By: Dr. Conrad Lotze, Senior VP and Associate Provost of Academic Affairs
Karen Vendouern-Srba, Associate VP, Academic and Instructional Technology
We are always looking for ways to enhance the APUS student experience, and one way to do this is to improve course quality. Toward that end, in late 2015 we created a committee charged with creating some standards for use in course design and revisions. These standards have assisted academics in reviewing, revising, and establishing guidelines for use in the creation and modification of our courses. The guidelines are not meant to be prescriptive, but to help provide best practices that will aid course authors as we work to continuously improve courses. It should be noted that articulating guidelines was but the first step in the process – we are now developing a series of exemplary courses in each school to serve as models or examples so that other faculty might emulate them.
The APUS Standards of Course Quality grew out of the desire to assess and enhance the curricular quality of APUS courses, and the recognized need for a uniform understanding of what quality looks like. The objective of this workshop was to develop a resource to aid those charged with developing, revising, and assessing courses within the APUS environment. This document is the first of two resources aimed at defining APUS course quality. Upon acceptance of this document, sample courses will be built and made available to all faculty to demonstrate the application of the principles described herein. This resource is limited to curricular quality.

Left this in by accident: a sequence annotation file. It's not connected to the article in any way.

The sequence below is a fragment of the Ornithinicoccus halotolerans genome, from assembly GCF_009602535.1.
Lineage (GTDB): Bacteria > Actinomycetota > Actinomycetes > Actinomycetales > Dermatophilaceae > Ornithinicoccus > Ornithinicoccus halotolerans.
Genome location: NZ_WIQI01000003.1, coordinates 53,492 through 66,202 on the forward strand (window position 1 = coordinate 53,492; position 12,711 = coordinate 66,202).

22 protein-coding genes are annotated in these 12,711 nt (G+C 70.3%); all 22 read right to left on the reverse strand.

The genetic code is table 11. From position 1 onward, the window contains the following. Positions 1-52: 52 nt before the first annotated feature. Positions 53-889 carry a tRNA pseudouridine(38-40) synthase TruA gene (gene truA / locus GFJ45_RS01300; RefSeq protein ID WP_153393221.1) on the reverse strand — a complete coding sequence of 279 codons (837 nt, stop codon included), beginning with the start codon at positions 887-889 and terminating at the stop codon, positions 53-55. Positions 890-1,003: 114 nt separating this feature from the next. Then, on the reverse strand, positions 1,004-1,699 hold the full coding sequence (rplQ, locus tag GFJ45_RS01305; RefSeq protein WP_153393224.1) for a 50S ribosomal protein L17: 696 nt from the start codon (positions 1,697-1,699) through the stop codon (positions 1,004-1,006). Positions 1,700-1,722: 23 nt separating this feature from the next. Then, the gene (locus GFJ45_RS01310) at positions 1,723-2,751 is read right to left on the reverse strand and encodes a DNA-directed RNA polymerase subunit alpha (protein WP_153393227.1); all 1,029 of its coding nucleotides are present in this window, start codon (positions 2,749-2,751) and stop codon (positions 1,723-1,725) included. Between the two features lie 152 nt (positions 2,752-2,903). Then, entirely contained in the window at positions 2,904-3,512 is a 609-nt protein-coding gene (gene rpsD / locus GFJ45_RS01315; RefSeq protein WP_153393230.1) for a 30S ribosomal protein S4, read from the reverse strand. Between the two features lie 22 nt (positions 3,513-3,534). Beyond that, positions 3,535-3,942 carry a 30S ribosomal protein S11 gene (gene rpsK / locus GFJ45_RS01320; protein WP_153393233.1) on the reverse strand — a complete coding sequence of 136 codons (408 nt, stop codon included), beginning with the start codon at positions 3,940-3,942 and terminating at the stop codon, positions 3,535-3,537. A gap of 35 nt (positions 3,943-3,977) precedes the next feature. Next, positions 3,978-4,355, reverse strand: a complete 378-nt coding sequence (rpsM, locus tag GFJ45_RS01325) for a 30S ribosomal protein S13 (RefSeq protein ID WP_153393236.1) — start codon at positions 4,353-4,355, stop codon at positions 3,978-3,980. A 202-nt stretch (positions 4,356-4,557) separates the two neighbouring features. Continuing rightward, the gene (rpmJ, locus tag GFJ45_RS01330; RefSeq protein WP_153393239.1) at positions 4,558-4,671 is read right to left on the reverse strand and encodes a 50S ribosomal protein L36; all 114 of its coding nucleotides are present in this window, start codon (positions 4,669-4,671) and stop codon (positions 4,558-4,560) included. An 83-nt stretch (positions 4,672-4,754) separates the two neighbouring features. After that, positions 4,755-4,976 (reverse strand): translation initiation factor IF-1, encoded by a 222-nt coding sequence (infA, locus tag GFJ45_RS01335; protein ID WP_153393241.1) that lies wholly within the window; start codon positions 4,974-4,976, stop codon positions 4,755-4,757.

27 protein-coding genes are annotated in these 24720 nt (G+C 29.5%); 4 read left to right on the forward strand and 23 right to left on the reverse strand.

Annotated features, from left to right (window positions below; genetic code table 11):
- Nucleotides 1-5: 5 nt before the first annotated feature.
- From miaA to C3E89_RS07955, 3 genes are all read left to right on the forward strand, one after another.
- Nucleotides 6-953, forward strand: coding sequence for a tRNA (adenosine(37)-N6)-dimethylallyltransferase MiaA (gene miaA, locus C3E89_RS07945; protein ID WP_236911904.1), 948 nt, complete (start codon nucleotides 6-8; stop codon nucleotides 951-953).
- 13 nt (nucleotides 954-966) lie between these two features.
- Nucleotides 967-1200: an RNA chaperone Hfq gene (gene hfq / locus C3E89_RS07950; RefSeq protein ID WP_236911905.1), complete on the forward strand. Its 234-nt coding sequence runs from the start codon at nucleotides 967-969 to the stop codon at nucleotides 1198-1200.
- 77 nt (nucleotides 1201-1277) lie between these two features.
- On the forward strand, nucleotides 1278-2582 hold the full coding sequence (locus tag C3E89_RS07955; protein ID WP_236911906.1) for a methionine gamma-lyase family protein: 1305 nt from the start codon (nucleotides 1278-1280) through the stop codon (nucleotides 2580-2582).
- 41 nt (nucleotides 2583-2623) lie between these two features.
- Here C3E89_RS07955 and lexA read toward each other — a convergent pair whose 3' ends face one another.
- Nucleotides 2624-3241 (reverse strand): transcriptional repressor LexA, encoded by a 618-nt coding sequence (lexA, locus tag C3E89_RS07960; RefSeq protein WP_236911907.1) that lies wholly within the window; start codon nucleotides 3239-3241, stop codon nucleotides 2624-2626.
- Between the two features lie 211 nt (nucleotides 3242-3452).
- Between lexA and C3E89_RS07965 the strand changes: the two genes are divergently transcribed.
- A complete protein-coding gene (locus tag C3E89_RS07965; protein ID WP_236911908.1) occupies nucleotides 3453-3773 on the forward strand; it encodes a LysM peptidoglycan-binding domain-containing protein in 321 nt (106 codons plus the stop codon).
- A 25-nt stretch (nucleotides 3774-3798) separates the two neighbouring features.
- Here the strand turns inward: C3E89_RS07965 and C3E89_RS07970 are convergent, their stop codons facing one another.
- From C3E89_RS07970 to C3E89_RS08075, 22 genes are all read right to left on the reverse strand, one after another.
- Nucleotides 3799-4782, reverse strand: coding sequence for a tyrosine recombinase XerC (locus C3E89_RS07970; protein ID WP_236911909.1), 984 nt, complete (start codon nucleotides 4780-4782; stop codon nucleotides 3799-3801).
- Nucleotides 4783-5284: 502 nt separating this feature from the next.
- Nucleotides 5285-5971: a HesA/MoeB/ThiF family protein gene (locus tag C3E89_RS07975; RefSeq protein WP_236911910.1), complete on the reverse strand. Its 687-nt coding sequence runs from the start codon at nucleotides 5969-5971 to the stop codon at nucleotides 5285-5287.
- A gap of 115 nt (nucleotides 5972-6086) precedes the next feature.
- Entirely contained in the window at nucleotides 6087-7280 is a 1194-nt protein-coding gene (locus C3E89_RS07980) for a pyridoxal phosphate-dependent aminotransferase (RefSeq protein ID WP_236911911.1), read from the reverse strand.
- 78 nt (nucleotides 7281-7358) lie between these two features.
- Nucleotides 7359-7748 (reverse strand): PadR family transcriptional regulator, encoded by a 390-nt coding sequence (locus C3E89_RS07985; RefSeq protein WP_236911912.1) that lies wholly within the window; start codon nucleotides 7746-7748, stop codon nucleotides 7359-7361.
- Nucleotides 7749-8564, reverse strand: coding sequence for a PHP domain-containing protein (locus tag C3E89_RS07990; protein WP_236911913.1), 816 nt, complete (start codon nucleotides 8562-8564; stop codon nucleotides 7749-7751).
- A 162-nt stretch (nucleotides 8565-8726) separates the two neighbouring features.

While the committee understands that quality teaching and quality curriculum go hand-in-hand, this effort is focused on curricular quality and not the day-to-day teaching of the course. We attempted to limit our discussion to model sites, and only extended it to live sites in the instances where faculty are expected to add personalized content to the course. We completed this exercise on the assumption that the general structure of the APUS Learning Environment will remain unchanged in the near future (continuing to have announcements, forums, assignments, lessons, etc.), as will the general constraints within which we operate (electronic course materials, compliance with Sections 504/508, etc.).
For each tool in the classroom, we defined the reason that tool exists in APUS courses and then established best practices, limitations, and flexibilities. As participants of the workshop, we understand that these elements may change if the general structure of the APUS Learning Environment changes. It is the desire of this group to set forth recommendations that provide high quality course standards to sufficiently prepare APUS students for their future endeavors.